Written by: Jorinde Berben
Image credit: pexels.com
Our heart is a peculiar place. On the one hand, it’s THE major organ that pumps blood, energy and oxygen through our bodies allowing us to inhabit this human form. On the other hand, it is the proverbial seat of our emotional life. We tend to feel in the heart, even if our feelings are generated by our brain (which is of course also influenced by the neurons in our body, including in the heart and gut).
For the purposes of this article, I’m not talking about the 4-chamber blood pump but rather about the place inside your chest in which you can sense emotions such as sadness or love.
Our hearts can either be open, or they can be closed. There might be some stages in between as well, but it takes a lot of awareness to sense these small nuances. I’m not quite there yet.
An open heart allows us to look at the world, look at others in an open and joyful way. We are open to the input of others, open to meeting new people, open to sensing what goes on with others. An open heart feels wonderful. If we could choose, we would probably wish for our hearts to be open all the time.
However, there are situations in which our heart closes. When we get angry, or afraid, or when we feel sadness and don’t want to reach out to others. At these times we pull back into ourselves. This is not a ‘bad’ thing to do. We sometimes need to close our hearts (or our hearts close themselves) in order to protect ourselves. When someone’s throwing insults at you, it might be better to have some sort of emotional shield up rather than to take in all of that emotional garbage.
So it’s important to note that one isn’t necessarily better than the other. An open heart has its opportunities, and a closed heart does too. There’s a time and place for each of these.
It is, however, also important to feel which is which and to be aware of when and why your heart closes. Do you find it difficult to connect because you’re actually feeling overwhelmed? Or are you retreating back to yourself because your partner triggered an underlying trauma?
There are times when a closed heart can be damaging to a situation, even if the intent is to protect ourselves. We might perceive something as a threat that isn’t actually a threat at this stage of our lives. When someone points out a mistake we’ve made, we could respond defensively or with an open and understanding attitude. Which of those would lead to more healing?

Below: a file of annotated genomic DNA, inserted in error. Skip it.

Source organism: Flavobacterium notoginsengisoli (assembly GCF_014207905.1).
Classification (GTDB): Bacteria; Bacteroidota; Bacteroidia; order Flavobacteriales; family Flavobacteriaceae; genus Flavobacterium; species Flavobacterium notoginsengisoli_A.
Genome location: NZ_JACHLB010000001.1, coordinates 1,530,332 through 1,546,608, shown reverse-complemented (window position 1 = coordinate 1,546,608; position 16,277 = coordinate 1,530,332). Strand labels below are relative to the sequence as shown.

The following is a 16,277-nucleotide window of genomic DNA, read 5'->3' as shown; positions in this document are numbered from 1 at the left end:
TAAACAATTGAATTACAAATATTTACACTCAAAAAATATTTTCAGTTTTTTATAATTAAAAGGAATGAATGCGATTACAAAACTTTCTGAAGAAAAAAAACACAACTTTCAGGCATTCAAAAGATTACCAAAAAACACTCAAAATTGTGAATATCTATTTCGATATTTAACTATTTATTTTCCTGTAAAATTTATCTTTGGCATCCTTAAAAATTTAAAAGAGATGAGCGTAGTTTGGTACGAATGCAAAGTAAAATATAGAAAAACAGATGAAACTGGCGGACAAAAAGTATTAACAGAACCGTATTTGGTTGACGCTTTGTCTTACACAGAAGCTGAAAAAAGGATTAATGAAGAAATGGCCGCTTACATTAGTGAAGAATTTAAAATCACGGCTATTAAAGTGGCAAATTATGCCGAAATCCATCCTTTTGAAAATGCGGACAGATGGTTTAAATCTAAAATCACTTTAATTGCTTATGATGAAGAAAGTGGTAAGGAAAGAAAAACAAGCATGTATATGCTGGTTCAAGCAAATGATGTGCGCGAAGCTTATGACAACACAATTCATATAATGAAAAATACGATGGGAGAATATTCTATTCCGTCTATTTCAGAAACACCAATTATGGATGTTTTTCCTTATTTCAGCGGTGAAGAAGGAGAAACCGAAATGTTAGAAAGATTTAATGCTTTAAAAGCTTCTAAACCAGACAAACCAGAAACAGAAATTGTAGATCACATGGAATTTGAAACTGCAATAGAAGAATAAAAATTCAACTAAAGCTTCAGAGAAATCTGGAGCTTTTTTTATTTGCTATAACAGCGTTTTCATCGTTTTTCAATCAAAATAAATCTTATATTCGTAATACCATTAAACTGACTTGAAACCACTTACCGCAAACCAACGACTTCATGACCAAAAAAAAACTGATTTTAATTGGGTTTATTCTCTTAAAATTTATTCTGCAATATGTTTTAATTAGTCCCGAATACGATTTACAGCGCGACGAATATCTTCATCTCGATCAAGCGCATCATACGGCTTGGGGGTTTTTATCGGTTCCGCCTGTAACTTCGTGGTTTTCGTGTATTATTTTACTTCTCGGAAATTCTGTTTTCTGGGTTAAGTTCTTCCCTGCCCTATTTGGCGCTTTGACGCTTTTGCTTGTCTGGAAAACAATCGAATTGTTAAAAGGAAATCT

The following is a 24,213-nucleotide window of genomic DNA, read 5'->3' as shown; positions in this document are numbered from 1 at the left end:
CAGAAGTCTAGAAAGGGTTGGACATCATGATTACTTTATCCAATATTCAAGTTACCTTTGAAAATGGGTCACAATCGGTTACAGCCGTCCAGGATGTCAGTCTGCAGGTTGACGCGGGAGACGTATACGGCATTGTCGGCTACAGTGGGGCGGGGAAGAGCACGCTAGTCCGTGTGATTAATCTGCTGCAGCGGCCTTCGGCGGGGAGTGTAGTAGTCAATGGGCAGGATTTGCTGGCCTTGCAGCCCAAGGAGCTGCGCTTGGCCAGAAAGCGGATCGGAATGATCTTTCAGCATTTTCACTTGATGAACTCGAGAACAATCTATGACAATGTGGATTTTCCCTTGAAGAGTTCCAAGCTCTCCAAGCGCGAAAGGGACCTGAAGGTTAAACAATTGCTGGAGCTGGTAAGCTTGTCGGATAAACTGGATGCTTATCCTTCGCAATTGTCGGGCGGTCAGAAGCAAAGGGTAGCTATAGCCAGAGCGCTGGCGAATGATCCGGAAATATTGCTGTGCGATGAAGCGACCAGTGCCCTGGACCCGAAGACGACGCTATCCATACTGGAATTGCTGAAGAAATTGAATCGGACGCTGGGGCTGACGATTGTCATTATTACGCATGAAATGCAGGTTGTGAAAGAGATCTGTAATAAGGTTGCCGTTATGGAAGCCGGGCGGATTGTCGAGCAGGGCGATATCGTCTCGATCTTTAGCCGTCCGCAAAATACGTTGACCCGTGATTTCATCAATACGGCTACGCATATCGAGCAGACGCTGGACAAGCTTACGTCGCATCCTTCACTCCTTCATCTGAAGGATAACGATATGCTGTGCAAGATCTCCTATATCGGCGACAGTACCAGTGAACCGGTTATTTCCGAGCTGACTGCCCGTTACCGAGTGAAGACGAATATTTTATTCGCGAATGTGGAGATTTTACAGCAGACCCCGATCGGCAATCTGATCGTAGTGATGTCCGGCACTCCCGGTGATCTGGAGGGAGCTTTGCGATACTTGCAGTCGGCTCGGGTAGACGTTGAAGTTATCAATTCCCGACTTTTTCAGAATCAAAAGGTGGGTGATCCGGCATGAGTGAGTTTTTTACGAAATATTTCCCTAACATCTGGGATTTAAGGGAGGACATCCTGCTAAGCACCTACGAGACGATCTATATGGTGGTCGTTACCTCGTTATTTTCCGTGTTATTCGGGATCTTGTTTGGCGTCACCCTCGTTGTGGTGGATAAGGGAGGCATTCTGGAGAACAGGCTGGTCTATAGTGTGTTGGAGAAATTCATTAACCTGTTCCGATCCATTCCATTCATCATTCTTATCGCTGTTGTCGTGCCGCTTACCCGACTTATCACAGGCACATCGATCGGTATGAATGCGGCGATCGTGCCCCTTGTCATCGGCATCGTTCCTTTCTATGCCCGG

Opening your heart while it’s closed can be tricky, but there’s a very good technique called ‘Heart Coherence’ which helps. There are many online videos that can help guide you through this simple technique, such as the one below. Once you become familiar with the process, however, it doesn’t take 15 minutes each time to drop into your heart center. You can practice it throughout your daily life at moments in which you feel the space around your heart tightening.
Practicing to keep an open heart can be a really transformational practice. It can encourage love, kindness, gratitude and healing in your relationships and your life.
Being aware of when your heart closes and why can be equally important to grow self-awareness and learn where your own boundaries lie.
Overall, knowing when my heart is open and when it is closed has become key information in my relationship. Noticing when my partner’s heart is open or closed has made me a better partner, as well. It was he who first shared the heart coherence technique with me, so it’s only fair he benefits as much as I do. 😉